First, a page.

Butch Dill, Associated Press
HARVEST, Ala. — Cody Stewart is done owning a home for a little while. He has lost his house to tornadoes twice in 10 months.
A killer twister wiped out his neighborhood in the epic Alabama storms April 27, causing Stewart $40,000 worth of damage that forced him to temporarily move in with his parents. In his house for less than two months with repairs still incomplete, another tornado hit again Friday, ripping off the roof, slinging it into the backyard and leaving the walls bowed outward.
This time, the damage is beyond repair.
"I kind of expected there to be more storms again this year, but you never expect it to hit the same place twice," Stewart said Saturday as he stood in what remains of his wood-frame home. "I think I'm going to live in an apartment awhile. I'm not superstitious, but it just kind of seems there's a path here and I don't want to be in it again, and I hope other people make the same choice."
While scattered damage was reported elsewhere, the worst destruction was in Limestone and Madison counties, where 190 homes were damaged or destroyed.
The damage included nearly every house in Stewart's neighborhood on Yarbrough Road, located in the Tennessee Valley about 15 miles northwest of Huntsville.
The storms were not as deadly in Alabama this time. Nearly 200 miles south of Harvest, which is near the Tennessee state line, one person was killed in the Tallapoosa County community of Jackson's Gap. Last year, twisters cut a wide path of destruction across the region, killing about 250 people statewide, including at least two near where Stewart lived.
Dozens of homes were damaged or destroyed a year ago in his neighborhood, which was left looking like logging crews had come through because all of the trees were snapped and tossed to the ground.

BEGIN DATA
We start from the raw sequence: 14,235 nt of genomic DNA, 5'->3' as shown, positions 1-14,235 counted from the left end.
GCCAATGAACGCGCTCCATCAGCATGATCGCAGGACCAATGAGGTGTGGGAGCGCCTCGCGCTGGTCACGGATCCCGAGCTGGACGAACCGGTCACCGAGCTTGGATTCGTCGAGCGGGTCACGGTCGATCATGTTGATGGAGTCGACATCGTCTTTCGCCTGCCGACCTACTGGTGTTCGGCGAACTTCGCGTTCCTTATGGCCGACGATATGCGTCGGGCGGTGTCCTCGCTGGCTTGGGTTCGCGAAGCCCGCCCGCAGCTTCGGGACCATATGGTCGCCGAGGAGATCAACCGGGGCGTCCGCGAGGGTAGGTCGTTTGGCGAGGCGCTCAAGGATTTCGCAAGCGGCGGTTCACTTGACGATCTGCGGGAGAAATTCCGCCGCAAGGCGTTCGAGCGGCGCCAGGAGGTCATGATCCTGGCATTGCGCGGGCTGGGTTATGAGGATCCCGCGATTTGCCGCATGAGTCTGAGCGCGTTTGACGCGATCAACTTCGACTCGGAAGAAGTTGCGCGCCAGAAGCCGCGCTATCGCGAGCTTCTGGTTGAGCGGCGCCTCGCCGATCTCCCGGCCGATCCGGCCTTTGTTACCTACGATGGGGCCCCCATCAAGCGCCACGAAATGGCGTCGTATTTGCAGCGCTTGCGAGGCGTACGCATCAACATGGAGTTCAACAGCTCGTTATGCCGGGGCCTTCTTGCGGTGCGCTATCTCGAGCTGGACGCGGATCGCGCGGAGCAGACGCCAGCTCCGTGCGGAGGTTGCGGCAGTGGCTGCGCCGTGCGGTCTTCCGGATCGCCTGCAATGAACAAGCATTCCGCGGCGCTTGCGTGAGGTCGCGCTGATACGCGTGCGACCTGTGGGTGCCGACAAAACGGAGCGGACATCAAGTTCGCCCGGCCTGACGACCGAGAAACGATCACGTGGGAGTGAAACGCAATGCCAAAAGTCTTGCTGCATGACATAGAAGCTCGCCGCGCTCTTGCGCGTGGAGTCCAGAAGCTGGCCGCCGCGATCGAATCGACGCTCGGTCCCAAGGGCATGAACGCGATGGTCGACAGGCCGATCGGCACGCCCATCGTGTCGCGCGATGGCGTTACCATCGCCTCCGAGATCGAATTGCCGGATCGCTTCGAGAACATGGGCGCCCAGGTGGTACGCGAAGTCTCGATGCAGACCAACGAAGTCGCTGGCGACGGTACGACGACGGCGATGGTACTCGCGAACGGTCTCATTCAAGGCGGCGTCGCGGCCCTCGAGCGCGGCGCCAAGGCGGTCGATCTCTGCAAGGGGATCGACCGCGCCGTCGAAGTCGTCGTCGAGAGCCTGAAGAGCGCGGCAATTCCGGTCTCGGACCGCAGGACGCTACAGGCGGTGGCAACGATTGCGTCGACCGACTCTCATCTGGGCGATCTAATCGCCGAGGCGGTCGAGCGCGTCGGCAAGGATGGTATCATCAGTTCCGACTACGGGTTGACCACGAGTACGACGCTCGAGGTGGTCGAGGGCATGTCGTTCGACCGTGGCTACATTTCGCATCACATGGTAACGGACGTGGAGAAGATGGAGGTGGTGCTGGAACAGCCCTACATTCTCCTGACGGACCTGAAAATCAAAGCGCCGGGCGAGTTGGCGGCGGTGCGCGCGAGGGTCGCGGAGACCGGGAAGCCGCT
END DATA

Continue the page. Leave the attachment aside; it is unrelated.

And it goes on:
The twister Friday was smaller and didn't cause any serious injuries, but it hit homes where people were still recovering.
Across the street from Stewart, Jason Kerr and his wife lost their home to the April 27 twister but weren't injured. Kerr had just finished demolishing the house, rebuilding the garage and hauling in $5,000 worth of dirt for a new foundation when the latest storm stuck. Their brand new garage was damaged, and they might not be able to repair it.
Kerr dreads again dealing with insurance companies that he said seem to pinch every dollar.
"It makes it hard for the people on the ground who have lost everything," he said. "It's a difficult time for everybody."
That includes James and Judy Hodges, who live up the street on the corner. They just finished $65,000 in repairs to their home and moved back in; now the house looks it was hit with a giant ax that flayed open the roof and ripped off the front of the structure.
"Time to rebuild again," she said as church volunteers helped clear away debris and pick up belongings scattered through the yard.
Longtime residents talk about the 1974 tornado outbreak that wiped out hundreds of homes, killed nearly 90 people and injured about 950 people in north Alabama. Stewart remembers a twister in the early '90s, when he was still a boy. The repeated bashings have left people feeling short on luck, at the very least.
As Stewart left home Friday to drive to work at a tech company in Huntsville, something felt eerie. Forecasters had been warning of the chance of severe weather for days, and he said it was too warm for early March; the sky looked too gray.
"It was just that sick feeling in your stomach," he said. "It was like, 'It feels familiar.'"
Now, with Yarbrough Road hit twice in such a short period, Stewart said nothing will ever be the same there.
"It's time to move on," he said.
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